Sunday, December 4, 2011


when my mother and I would take the bus to the city.

City Hall....Philadelphia...watercolor

I really don’t know if what I’m remembering is a combination of several trips to Philadelphia or the result of one trip. Which ever it is, the memories are etched clearly in my mind, especially the Christmas of the trains. I’m guessing I was somewhere between the ages of 8 and 10.

My mother grew up in Philadelphia…south Philly to be precise…and moved to the country in “Jersey” when she married my father, leaving her large, extended family in the city, some 30 miles away. It was a Christmas season in the mid to late 1940s and we were going to visit my grandmother.

The trip started with a walk from the farm to “downtown” Landisville where we took a bus to Vineland, some 7 miles away. There we boarded another bus for the trip to the city. I don’t remember much of the ride but I imagine it took about an hour and a half to reach the station on 13th street in center city. Our first stop was Wannamaker’s department store just a few blocks away, where I would see the only thing I considered important to the wellbeing of my young life, THE TRAINS. I don’t remember anything else about the store from that visit except looking up and seeing those beautiful trains running through towns and tunnels and over bridges and mountains with the shiny black locomotives blowing their whistles and puffing smoke. I was mesmerized, standing there imagining what I could do if only I had a set of trains. (On Christmas day I was to unwrap such a set of trains that, unknown to me, had been sitting in a plain box under my bed for weeks.)

Reluctantly I accompanied my mother on the next leg of our journey, a walk of several blocks to the Woolworth’s Five and Dime on Market Street where we would stop and visit my cousin Tessie. My mother was only a few years older than her niece and I think she was more like and older sister to Tessie. There were no electric trains for me to see, but there was something almost as exciting, an entire network of tubes hanging from the ceiling with small containers inside that with a single, silent swish could be sent anywhere in the store. I had never seen anything like that before.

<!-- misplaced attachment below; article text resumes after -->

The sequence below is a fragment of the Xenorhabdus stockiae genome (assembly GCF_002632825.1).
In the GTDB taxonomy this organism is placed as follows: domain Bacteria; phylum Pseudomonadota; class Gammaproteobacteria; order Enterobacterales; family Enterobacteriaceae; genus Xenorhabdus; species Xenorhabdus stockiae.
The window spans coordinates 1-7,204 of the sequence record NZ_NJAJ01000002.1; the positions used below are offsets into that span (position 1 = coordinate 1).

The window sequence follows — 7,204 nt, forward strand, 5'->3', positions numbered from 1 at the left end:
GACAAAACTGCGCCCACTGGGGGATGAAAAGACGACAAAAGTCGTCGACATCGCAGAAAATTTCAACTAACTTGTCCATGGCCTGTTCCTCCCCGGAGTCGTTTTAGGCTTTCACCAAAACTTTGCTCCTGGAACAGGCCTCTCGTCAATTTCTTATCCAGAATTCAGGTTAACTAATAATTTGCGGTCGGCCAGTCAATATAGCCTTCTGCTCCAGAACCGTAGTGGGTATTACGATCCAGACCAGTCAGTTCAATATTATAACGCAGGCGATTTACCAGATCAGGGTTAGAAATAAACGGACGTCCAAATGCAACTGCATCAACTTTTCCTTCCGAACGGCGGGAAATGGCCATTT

From Woolworths we walked to 12th and Market to catch the trolley that would take us to Grandma’s house on Camac Street in south Philly. It may not have been a train, but it ran on tracks and made train like noises, and that was good enough for me, a boy from the farm in Jersey. So much excitement in just one day.

Camac Street is one of the tiny streets that run between the blocks throughout much of Philadelphia, especially in the older, central areas of the city, wide enough for a horse drawn wagon or one automobile. The brick houses were identical with their well-worn and well scrubbed marble steps all lined up with one another. They were one room wide, with a living room-dining room in the front and a small kitchen in the back. A stair way along the side led to a second floor. (Those homes with a third floor were referred to as “father – son – holy ghost homes.) My grandmother would greet us in her fractured English, dispense with the prerequisite hugs and kisses, and put on a pot of coffee. Then she, or my aunt Elanore, would walk to the corner market and return with the most incredible treats…salami, capocola, provolone, and fresh rolls. This feast would hold us over until dinner, spaghetti and meatballs that only my grandmother could make. (Sorry mom, yours were great, but hers were better.)

We would sleep in the bedroom facing the street, and I don’t know if it was on the second or third floor (I don’t even know if there was a 3rd floor…will have to ask cousin Danny.) My last memory of the trip was lying in bed and listening to the clippity clop of the horses as they pulled the milk wagons around in the wee hours of the morning.

Grandma Rondinelli

No comments: